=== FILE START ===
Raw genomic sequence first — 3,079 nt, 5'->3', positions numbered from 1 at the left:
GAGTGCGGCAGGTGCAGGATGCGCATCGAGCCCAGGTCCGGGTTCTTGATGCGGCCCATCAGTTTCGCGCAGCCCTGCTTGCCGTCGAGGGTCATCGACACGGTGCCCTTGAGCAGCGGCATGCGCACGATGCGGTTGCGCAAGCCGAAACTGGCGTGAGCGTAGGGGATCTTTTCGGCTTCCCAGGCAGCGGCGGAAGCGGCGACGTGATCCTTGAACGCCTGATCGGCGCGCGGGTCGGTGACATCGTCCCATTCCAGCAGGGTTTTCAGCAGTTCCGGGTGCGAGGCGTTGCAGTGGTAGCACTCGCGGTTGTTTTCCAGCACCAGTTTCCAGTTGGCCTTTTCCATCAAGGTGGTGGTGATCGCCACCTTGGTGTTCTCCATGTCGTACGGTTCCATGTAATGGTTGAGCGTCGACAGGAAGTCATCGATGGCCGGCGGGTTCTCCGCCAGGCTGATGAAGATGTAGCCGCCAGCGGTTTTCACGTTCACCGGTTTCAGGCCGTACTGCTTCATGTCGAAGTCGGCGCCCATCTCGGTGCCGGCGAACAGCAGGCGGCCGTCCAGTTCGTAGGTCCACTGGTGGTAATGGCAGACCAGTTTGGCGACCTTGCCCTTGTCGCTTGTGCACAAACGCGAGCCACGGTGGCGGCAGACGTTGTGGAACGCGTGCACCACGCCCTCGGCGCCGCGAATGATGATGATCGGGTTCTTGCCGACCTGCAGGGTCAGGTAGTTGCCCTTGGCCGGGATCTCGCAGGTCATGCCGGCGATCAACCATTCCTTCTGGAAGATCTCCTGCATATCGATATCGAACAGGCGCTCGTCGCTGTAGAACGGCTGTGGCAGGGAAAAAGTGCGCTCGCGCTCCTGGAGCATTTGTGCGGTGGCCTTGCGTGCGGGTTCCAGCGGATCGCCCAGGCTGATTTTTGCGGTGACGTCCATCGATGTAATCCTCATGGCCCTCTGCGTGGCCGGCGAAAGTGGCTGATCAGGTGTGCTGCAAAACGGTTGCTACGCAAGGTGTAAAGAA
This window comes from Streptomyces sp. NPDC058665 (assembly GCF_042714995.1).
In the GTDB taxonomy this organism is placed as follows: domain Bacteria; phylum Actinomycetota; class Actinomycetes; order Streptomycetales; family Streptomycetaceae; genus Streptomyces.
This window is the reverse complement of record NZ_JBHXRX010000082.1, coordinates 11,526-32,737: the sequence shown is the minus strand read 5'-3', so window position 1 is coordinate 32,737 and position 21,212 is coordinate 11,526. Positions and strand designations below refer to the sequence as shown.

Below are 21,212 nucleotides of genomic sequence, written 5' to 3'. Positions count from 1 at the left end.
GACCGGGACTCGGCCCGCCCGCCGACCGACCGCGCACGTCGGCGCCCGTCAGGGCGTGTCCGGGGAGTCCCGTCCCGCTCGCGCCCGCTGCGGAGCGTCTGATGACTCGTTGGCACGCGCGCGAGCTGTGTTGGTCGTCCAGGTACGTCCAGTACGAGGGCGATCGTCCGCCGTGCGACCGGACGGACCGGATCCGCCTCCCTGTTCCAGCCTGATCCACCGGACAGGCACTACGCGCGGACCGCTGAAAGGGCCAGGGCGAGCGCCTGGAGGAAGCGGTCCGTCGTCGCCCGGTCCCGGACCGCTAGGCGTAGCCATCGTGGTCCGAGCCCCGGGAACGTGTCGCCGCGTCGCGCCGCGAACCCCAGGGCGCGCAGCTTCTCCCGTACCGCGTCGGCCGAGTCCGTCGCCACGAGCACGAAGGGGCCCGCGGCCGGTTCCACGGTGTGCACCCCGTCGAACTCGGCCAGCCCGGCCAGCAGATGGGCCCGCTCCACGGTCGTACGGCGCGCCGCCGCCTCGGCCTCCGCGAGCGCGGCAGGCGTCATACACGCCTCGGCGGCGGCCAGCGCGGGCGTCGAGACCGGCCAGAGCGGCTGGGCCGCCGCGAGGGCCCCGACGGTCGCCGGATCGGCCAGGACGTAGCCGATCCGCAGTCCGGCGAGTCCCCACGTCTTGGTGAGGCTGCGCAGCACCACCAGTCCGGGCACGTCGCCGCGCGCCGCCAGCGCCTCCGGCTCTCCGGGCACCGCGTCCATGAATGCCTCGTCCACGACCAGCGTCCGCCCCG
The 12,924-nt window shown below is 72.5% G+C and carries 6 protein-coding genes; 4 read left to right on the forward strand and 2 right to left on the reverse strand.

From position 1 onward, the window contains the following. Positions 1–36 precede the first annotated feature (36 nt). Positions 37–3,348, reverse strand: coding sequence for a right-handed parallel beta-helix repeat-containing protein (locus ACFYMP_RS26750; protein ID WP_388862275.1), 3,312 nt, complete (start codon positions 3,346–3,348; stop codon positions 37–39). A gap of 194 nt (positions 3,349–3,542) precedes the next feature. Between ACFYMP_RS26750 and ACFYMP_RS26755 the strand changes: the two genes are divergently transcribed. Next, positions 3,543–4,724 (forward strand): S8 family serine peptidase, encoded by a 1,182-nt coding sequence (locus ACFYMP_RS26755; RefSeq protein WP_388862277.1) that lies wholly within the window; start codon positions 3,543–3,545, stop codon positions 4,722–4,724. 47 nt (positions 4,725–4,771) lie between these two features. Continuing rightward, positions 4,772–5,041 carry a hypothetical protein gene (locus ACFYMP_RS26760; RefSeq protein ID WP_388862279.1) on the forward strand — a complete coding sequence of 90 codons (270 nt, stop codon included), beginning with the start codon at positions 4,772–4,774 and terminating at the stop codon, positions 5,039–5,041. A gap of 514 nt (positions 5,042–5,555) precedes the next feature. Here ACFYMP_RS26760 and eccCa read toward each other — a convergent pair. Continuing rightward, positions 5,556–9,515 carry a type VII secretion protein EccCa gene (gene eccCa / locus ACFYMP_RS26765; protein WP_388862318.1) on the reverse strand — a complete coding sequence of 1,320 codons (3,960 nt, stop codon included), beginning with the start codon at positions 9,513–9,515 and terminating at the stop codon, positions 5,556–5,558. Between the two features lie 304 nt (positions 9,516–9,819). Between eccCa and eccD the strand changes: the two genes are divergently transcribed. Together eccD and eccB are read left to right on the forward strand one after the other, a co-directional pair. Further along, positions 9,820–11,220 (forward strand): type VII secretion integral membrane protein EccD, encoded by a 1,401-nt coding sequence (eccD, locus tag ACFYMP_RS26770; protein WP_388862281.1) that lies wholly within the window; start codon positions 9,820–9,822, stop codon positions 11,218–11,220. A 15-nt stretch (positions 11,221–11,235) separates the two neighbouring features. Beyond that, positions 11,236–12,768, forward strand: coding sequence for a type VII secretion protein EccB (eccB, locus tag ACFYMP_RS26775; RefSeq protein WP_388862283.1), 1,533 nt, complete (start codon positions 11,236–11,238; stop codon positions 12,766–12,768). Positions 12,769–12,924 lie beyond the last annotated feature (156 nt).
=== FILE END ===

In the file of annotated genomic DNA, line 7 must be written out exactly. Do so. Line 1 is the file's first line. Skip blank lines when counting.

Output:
GACCGGGACTCGGCCCGCCCGCCGACCGACCGCGCACGTCGGCGCCCGTCAGGGCGTGTCCGGGGAGTCCCGTCCCGCTCGCGCCCGCTGCGGAGCGTCTGATGACTCGTTGGCACGCGCGCGAGCTGTGTTGGTCGTCCAGGTACGTCCAGTACGAGGGCGATCGTCCGCCGTGCGACCGGACGGACCGGATCCGCCTCCCTGTTCCAGCCTGATCCACCGGACAGGCACTACGCGCGGACCGCTGAAAGGGCCAGGGCGAGCGCCTGGAGGAAGCGGTCCGTCGTCGCCCGGTCCCGGACCGCTAGGCGTAGCCATCGTGGTCCGAGCCCCGGGAACGTGTCGCCGCGTCGCGCCGCGAACCCCAGGGCGCGCAGCTTCTCCCGTACCGCGTCGGCCGAGTCCGTCGCCACGAGCACGAAGGGGCCCGCGGCCGGTTCCACGGTGTGCACCCCGTCGAACTCGGCCAGCCCGGCCAGCAGATGGGCCCGCTCCACGGTCGTACGGCGCGCCGCCGCCTCGGCCTCCGCGAGCGCGGCAGGCGTCATACACGCCTCGGCGGCGGCCAGCGCGGGCGTCGAGACCGGCCAGAGCGGCTGGGCCGCCGCGAGGGCCCCGACGGTCGCCGGATCGGCCAGGACGTAGCCGATCCGCAGTCCGGCGAGTCCCCACGTCTTGGTGAGGCTGCGCAGCACCACCAGTCCGGGCACGTCGCCGCGCGCCGCCAGCGCCTCCGGCTCTCCGGGCACCGCGTCCATGAATGCCTCGTCCACGACCAGCGTCCGCCCCG